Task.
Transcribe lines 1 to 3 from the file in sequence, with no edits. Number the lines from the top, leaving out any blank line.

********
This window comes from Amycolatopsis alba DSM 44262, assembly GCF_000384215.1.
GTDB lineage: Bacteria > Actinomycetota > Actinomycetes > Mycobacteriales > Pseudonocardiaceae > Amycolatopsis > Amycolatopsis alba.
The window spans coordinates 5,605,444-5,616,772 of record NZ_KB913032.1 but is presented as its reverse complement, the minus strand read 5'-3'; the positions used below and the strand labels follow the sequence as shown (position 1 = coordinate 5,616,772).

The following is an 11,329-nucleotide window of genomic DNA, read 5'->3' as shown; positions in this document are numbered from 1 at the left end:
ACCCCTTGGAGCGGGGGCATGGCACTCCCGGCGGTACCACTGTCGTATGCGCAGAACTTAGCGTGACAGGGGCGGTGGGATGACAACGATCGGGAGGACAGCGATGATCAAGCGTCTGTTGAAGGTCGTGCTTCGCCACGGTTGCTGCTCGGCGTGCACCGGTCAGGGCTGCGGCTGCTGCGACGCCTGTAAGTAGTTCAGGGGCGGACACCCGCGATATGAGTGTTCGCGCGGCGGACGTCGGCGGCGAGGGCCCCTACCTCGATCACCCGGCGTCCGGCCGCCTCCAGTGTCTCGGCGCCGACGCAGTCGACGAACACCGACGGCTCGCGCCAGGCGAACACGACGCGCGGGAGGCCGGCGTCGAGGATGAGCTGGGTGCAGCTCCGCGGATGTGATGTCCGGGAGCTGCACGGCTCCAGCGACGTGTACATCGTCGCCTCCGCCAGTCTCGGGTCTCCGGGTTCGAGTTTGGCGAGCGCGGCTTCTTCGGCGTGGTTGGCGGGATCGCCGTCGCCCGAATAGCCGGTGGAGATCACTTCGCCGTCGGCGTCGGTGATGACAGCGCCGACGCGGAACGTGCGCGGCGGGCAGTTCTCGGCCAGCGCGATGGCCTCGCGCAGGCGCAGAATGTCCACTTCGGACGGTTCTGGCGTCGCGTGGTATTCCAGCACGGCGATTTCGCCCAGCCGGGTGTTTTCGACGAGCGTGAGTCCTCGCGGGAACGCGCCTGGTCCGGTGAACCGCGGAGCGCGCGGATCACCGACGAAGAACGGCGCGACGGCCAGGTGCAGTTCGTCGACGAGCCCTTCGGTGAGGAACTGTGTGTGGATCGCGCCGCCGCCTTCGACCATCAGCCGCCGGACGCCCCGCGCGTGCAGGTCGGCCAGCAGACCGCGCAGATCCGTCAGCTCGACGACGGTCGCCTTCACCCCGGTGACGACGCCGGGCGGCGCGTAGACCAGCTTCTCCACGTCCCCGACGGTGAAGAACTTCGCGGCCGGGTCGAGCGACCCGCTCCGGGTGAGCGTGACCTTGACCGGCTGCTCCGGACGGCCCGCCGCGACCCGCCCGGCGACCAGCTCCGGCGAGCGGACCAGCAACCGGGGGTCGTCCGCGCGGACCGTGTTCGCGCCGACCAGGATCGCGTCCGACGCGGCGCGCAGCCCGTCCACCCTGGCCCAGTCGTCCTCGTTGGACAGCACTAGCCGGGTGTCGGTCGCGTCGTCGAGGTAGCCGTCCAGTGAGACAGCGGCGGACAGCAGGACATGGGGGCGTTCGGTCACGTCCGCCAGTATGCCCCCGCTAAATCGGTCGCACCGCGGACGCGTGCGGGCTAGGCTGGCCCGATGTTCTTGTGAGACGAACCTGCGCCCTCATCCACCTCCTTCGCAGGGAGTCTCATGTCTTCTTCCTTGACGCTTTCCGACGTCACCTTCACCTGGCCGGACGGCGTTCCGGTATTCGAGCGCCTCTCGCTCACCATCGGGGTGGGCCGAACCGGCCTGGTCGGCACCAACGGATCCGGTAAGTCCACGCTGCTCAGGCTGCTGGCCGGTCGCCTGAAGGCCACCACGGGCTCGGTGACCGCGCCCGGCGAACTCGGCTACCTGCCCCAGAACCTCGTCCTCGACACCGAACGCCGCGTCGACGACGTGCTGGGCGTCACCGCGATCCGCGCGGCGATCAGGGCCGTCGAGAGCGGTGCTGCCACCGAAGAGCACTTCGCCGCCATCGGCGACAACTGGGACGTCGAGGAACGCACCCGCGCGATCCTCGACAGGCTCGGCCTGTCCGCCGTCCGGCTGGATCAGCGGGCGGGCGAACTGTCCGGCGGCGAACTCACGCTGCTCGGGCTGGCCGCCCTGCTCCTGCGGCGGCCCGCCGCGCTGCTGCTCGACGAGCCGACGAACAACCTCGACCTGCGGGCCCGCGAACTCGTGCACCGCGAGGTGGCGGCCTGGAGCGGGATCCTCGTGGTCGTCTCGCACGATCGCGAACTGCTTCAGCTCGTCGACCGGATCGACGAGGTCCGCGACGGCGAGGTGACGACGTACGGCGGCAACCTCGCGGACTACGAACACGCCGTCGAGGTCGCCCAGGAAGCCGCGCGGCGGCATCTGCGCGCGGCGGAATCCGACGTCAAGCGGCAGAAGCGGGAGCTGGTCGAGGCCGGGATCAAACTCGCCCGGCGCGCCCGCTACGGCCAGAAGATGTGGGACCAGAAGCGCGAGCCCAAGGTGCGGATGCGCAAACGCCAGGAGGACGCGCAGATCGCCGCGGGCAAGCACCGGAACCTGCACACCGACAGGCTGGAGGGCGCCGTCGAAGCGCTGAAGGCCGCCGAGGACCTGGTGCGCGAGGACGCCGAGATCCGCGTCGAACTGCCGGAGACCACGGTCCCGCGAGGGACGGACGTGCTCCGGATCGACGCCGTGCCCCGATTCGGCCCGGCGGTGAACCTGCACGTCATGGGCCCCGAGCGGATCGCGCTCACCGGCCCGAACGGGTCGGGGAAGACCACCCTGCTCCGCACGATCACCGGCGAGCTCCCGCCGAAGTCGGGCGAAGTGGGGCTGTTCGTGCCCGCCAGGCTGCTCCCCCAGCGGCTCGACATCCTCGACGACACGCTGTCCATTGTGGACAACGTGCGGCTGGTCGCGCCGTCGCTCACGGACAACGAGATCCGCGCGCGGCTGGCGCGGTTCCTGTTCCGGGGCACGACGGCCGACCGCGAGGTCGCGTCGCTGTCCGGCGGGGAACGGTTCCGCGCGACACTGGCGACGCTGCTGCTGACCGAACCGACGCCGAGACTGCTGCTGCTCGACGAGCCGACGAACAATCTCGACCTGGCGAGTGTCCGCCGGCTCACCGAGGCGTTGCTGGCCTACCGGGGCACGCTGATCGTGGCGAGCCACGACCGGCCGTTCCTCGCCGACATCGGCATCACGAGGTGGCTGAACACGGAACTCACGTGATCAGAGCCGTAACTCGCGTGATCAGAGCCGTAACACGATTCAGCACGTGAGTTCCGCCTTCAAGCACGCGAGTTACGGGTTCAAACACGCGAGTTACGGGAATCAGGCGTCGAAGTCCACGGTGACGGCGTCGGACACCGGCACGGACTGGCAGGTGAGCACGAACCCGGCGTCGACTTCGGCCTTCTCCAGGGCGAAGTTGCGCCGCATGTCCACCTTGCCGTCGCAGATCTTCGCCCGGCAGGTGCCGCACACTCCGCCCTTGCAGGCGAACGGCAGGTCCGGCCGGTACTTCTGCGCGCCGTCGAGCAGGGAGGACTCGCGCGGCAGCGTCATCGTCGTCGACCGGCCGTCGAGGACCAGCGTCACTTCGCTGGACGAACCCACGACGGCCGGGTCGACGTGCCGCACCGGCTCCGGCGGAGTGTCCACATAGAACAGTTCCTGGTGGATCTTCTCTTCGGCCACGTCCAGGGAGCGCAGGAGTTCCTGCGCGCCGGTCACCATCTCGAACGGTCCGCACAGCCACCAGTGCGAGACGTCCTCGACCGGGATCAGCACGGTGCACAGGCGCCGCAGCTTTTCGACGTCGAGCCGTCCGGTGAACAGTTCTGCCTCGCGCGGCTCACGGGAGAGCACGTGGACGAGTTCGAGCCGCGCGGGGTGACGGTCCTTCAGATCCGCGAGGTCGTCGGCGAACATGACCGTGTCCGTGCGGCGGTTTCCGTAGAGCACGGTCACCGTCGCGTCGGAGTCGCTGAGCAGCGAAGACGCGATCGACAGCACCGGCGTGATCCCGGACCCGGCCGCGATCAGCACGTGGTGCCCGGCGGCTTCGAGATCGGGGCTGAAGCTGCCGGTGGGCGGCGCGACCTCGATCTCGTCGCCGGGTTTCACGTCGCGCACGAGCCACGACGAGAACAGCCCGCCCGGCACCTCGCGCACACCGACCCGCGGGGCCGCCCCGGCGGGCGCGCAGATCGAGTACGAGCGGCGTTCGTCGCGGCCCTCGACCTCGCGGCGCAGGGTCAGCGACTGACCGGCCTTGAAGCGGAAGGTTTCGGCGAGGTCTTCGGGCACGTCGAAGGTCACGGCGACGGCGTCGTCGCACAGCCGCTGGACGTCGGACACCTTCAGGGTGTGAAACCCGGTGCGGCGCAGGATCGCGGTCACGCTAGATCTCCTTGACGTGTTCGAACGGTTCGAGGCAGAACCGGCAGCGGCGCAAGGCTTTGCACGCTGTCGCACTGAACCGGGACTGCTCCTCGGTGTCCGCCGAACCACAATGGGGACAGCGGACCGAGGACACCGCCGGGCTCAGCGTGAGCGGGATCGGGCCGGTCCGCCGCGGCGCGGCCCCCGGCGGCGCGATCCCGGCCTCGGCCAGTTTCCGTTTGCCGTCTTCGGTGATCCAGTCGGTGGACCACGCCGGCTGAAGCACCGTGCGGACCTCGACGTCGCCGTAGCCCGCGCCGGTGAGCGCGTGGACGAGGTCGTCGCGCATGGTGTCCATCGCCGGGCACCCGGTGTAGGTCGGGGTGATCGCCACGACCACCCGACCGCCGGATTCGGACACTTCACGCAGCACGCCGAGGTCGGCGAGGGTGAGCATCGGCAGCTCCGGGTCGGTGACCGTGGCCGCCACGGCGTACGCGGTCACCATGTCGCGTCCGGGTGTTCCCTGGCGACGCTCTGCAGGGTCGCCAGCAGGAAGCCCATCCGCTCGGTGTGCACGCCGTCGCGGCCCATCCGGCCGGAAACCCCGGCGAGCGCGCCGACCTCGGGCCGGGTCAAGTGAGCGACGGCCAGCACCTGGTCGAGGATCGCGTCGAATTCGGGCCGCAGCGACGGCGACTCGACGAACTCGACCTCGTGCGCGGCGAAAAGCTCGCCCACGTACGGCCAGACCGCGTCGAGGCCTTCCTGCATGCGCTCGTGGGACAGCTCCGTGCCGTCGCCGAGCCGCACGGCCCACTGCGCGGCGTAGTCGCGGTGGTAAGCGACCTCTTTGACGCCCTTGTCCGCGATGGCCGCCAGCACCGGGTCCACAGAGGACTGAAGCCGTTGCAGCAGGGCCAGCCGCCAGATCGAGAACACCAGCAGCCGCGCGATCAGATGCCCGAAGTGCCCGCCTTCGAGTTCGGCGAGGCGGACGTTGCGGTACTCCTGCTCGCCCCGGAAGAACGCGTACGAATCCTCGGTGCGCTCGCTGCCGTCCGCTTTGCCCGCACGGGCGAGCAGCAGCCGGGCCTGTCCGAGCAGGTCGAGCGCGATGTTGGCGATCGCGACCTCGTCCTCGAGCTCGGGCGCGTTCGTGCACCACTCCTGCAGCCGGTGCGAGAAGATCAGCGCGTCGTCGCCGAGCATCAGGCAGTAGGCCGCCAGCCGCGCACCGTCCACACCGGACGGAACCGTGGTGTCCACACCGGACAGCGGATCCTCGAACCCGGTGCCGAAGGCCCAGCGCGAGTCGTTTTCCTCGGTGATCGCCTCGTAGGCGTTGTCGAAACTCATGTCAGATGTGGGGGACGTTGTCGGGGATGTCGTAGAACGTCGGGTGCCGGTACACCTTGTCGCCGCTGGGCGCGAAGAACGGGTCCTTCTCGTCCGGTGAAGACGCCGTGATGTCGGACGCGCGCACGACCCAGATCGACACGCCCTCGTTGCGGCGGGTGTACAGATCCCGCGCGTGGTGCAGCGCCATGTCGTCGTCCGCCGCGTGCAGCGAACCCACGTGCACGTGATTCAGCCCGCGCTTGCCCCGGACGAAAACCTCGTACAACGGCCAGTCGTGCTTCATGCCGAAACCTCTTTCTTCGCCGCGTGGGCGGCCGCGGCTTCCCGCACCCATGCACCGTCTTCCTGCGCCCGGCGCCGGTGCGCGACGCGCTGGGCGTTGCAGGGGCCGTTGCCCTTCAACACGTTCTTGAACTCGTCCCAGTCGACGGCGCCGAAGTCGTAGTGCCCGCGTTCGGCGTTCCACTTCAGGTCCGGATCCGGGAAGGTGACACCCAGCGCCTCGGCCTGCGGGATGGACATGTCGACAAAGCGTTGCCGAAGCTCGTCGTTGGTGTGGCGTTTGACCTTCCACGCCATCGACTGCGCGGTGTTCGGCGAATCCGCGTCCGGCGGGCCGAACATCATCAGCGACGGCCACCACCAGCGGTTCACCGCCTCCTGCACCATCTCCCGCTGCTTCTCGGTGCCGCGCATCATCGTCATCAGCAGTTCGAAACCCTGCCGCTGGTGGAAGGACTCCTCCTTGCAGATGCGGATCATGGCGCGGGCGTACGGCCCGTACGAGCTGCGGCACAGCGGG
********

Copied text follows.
This window comes from Amycolatopsis alba DSM 44262, assembly GCF_000384215.1.
GTDB lineage: Bacteria > Actinomycetota > Actinomycetes > Mycobacteriales > Pseudonocardiaceae > Amycolatopsis > Amycolatopsis alba.
The window spans coordinates 5,605,444-5,616,772 of record NZ_KB913032.1 but is presented as its reverse complement, the minus strand read 5'-3'; the positions used below and the strand labels follow the sequence as shown (position 1 = coordinate 5,616,772).